Cael’s eyes opened as the man’s fingers tugged at the fringe of her sleeve.

“Ho!  Stop!  What are you doing?”  He had spoken in commons automatically.

The man sat back, still grinning.

“Oh, I meant no harm.  I was only asking her name.”

Cael sighed.  “She doesn’t speak Moungries.”

“Nor commons, no?”

Cael shook his head.

“Tell her she is very pretty.”

Cael looked to the angry woman clinging to him.

“Ah, he says to tell you that he thinks you are very pretty.”

“I don’t care!  Cael!  Make him go away!”  She whispered harshly.

“I don’t think he means any harm.”

“He was… rubbing… himself!”

“He what?”

“Don’t make me repeat it!  That man is disgusting!  Make him go away!”

“Ilya, I can’t just… where am I supposed to make him go?”

“What?  I don’t know!  Another car!  You can’t just let him do that!”

“But he didn’t really… do anything.”

“Are you kidding me?  He Bhaga, he’s doing it again.”

“Ho!  Well, not shy about it, is he.  Just… don’t look at him.”

Ilya scoffed incredulously.

The man nodded at Ilya, but spoke to Cael in commons.

“So, how much?”


“How much for da girl?  The Moun nan Rebellion is still honoring Manana credits.”

“Ah, well….”

“I can pay for an hour, maybe two?”

“I’m afraid there’s been a misunderstanding.”

“Cael, what is he saying?”

“You see, she’s ah, not… working.”


“Double the pay, den?  Only a ‘alf hour, and I’ll be done before we reach da station.”

“And that’s… very generous of you, I’m sure, but she is not… here… for service.”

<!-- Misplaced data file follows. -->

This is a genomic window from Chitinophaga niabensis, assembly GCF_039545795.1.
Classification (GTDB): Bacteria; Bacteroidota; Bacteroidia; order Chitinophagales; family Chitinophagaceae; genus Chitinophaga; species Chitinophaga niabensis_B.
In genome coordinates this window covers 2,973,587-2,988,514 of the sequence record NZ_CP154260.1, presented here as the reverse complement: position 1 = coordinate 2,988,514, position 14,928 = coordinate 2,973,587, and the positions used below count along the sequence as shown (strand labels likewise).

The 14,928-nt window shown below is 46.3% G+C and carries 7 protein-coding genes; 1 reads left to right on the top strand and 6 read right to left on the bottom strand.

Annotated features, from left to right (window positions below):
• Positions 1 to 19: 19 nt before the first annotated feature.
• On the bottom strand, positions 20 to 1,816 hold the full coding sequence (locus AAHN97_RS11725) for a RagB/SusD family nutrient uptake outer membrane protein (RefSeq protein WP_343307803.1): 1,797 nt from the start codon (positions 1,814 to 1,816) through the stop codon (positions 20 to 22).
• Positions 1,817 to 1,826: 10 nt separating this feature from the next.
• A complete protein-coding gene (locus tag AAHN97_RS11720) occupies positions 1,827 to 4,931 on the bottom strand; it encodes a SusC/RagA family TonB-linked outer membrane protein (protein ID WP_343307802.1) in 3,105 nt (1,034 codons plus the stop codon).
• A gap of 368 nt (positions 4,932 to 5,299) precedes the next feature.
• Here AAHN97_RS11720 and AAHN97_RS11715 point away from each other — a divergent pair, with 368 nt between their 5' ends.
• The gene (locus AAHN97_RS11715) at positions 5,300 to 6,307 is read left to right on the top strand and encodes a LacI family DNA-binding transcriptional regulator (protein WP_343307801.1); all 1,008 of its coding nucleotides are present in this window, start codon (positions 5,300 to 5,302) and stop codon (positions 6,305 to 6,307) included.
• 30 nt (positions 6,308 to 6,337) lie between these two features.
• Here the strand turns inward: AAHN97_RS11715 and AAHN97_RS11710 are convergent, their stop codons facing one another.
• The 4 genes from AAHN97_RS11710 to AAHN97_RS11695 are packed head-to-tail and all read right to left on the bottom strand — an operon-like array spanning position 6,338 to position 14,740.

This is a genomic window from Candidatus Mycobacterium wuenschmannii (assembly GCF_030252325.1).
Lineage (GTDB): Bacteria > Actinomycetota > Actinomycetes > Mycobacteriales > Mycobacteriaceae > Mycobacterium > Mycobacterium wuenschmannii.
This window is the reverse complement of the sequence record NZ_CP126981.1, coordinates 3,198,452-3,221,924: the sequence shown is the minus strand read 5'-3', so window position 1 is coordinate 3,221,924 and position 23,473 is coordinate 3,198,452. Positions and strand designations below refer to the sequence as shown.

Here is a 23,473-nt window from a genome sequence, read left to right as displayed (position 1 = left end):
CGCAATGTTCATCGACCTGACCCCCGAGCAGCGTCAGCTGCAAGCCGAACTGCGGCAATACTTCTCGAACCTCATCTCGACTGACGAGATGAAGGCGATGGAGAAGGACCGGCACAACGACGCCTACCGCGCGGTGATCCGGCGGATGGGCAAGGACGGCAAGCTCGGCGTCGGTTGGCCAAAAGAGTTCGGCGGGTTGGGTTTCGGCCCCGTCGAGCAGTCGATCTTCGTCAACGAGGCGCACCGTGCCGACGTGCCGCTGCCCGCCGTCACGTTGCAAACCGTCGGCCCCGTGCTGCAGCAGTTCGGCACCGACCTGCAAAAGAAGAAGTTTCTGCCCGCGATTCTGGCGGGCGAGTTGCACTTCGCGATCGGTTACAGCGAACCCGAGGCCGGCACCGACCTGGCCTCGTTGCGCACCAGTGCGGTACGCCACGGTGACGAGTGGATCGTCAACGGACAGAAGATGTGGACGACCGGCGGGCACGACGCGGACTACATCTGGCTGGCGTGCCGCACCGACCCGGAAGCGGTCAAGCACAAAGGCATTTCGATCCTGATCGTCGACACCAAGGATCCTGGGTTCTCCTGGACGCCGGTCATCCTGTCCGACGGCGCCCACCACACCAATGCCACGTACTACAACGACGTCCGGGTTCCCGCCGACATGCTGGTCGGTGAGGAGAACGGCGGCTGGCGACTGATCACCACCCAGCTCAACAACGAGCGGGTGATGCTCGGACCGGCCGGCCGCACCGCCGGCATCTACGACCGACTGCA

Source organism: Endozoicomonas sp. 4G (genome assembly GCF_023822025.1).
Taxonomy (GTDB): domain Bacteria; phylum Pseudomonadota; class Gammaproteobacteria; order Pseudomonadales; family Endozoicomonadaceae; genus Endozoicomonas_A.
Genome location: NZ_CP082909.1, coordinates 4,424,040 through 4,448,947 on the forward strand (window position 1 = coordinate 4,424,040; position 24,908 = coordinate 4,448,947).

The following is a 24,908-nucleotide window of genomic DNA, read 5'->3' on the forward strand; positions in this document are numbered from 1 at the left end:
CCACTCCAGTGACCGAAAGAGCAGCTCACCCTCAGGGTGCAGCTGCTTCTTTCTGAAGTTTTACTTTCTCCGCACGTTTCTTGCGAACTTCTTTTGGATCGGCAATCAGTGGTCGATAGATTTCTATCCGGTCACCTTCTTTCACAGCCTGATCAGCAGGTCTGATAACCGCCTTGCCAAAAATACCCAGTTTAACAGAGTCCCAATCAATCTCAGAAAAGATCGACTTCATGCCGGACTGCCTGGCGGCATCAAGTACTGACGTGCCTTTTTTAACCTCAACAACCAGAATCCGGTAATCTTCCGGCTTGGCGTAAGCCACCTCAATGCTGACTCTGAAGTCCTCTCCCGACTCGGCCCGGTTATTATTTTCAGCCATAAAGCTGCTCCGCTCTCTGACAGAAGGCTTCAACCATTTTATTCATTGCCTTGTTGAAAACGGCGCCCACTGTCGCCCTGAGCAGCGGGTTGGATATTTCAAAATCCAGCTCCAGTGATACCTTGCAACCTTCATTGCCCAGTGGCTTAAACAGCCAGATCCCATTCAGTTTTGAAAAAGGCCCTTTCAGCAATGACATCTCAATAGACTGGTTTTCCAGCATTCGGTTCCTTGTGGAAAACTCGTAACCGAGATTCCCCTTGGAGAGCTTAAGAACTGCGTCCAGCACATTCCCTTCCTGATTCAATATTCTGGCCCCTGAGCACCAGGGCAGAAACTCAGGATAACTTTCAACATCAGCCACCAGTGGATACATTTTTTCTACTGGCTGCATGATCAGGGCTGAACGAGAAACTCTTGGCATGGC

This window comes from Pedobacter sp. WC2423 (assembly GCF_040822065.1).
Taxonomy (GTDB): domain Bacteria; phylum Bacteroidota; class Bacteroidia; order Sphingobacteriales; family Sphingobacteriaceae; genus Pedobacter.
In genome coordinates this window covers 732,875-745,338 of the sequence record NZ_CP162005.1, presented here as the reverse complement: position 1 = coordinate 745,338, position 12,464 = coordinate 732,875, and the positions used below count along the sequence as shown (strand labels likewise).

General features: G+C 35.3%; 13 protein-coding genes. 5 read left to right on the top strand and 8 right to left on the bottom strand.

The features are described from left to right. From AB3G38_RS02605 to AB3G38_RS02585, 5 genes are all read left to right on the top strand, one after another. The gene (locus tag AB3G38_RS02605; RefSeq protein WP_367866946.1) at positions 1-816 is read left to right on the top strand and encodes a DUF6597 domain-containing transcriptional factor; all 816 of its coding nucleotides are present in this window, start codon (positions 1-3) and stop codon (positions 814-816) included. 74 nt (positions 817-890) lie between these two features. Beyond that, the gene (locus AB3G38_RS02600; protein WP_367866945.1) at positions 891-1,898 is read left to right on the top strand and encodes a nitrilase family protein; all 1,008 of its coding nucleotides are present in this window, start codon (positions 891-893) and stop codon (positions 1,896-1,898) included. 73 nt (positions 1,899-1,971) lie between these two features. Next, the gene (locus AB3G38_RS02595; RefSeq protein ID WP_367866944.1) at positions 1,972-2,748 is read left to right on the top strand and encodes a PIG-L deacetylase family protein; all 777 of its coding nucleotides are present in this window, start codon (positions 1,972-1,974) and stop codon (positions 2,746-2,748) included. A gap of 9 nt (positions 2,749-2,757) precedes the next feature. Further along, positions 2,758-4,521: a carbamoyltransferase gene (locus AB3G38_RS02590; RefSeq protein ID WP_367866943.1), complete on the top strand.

“Oh… dat’s not very nice.  Why you bring her here and not share?”

Cael glanced down the car and saw that they had the full attention of the few other men sitting down the way.  He turned to Ilya.

“Perhaps we should move to another car.”

“What?  We didn’t do anything wrong.”

“Ilya, I don’t think-“

“Why won’t you stand up for me?

“Hey, dousdou,” the man was reaching over again.

Ilya squeaked through her breather and tried to compress herself away from him against the back of the seat.  Cael threw a protective arm in front of her.

“Ho! Stop, what are you doing?”

“She don’t seem to like your answer.  Let me talk to her, private.  I know she can’ talk but we come to an understanding.”  He winked at Ilya again.

“Cael, what’s he saying?!  What’s he saying, Cael?!”

A guttural howl erupted from Alberich as he lifted his head from the seat of the battered bike.

“What is all this NOISE?  I’M TRYING TO TAKE A NAP!”

Cael, Ilya and the man all froze in place, watching the rotund giant sit up to his full height.  He groggily looked around the train car in disgust.  Alberich’s eyes landed on Cael and there was a note of recognition.  This was not their sulking goliath.